Mia Pihlajamäki, 01.12.2011
Governing the blue-green Baltic Sea
Societal challenges of marine eutrophication prevention
Eutrophication is currently regarded as the most serious ecological problem for the whole Baltic Sea. Considering that the Baltic Sea has already been the focus of environmental management efforts for 40 years, it is surprising that in reality the ecological state of the Baltic Sea is not improving. This implies that protective efforts such as international and national policies and regulations, as well as their implementation, have not been effective enough.
Management of Baltic Sea eutrophication is challenged by the complex ecological characteristics of the eutrophication problem, societal differences across the Baltic Sea region, and the multitude of actors involved in governing these efforts. As a consequence, the awareness of the problem of eutrophication, as well as national and sub-national aspirations, the ability to address eutrophication in national policies and the strengthening of policy implementation, varies across the region. Furthemore, the lack of a legal arrangement of Baltic Sea protection to cover all the coastal countries makes the situation intricate.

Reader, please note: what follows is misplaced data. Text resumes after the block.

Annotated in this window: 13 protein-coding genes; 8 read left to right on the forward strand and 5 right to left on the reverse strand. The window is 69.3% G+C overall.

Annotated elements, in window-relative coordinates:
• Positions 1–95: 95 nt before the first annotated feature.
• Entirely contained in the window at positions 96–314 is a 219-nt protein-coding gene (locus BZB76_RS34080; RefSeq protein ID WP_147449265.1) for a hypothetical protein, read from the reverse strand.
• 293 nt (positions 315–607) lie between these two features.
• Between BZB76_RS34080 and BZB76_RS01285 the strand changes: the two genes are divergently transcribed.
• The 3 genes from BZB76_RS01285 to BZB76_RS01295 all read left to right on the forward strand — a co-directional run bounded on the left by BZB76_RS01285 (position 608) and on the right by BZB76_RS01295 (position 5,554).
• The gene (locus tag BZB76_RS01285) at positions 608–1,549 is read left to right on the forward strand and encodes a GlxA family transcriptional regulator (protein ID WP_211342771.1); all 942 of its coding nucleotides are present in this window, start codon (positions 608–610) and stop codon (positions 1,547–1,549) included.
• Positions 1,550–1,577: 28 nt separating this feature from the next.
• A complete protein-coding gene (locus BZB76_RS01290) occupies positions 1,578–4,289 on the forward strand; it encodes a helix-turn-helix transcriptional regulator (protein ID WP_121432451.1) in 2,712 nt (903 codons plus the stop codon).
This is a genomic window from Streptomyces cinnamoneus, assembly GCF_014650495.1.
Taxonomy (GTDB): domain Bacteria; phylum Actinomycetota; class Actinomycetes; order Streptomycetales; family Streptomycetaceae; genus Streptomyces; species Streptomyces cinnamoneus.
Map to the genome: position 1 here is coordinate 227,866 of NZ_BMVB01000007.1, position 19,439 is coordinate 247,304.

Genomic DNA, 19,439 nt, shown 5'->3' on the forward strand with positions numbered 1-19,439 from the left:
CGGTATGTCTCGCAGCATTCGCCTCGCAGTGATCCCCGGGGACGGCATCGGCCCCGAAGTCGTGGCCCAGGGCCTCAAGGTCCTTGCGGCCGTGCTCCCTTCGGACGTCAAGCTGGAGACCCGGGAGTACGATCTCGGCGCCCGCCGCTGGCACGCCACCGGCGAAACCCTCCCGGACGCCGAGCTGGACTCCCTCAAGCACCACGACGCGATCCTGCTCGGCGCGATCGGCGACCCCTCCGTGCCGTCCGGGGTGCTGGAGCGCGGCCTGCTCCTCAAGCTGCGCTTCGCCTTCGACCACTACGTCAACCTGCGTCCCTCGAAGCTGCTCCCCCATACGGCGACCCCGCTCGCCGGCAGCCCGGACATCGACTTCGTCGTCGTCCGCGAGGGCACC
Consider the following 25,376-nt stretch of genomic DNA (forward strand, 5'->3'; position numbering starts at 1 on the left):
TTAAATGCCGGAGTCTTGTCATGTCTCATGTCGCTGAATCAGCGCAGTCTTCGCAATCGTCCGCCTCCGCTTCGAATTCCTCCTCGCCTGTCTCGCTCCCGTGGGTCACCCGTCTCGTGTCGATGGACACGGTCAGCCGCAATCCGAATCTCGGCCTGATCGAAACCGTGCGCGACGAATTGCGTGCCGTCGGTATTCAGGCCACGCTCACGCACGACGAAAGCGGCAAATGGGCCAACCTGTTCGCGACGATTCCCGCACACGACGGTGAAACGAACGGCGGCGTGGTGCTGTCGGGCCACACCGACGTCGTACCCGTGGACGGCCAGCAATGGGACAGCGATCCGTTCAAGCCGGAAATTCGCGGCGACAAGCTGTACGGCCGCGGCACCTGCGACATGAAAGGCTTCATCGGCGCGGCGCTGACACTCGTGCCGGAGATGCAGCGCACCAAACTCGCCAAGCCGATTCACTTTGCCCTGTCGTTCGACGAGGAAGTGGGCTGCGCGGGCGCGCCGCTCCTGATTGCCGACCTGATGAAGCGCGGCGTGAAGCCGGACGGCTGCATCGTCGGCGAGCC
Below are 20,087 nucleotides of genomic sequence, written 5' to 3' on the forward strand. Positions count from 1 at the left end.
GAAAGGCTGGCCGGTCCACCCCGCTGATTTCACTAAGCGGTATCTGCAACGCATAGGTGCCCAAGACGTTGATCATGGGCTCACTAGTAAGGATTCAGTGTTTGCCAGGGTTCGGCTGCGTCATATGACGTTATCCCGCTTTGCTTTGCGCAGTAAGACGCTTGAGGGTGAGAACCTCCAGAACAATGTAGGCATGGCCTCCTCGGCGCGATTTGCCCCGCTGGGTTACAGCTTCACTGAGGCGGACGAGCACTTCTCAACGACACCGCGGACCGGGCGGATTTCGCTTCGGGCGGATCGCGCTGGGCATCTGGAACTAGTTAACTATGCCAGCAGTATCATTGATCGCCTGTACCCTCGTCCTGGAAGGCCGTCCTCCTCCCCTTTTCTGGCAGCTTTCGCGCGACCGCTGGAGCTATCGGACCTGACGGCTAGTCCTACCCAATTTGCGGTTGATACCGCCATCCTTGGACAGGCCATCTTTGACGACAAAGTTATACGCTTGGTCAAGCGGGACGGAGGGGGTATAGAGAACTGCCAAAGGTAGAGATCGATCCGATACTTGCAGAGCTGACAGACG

The ultimate aim of this report is to improve Baltic Sea eutrophication protection by identifying the challenges of more effective Baltic Sea eutrophication governance at national, regional and European Union levels, and the examination of nutrient trading as an instrument to more effectively combat eutrophication. In order to improve Baltic Sea eutrophication governance, the report outlines four sets of measures that, on the basis of the case studies, are urgently needed at various governance levels - ranging from international to local.
To view and download the publication, please visit http://www.fiia.fi/en/publication/233/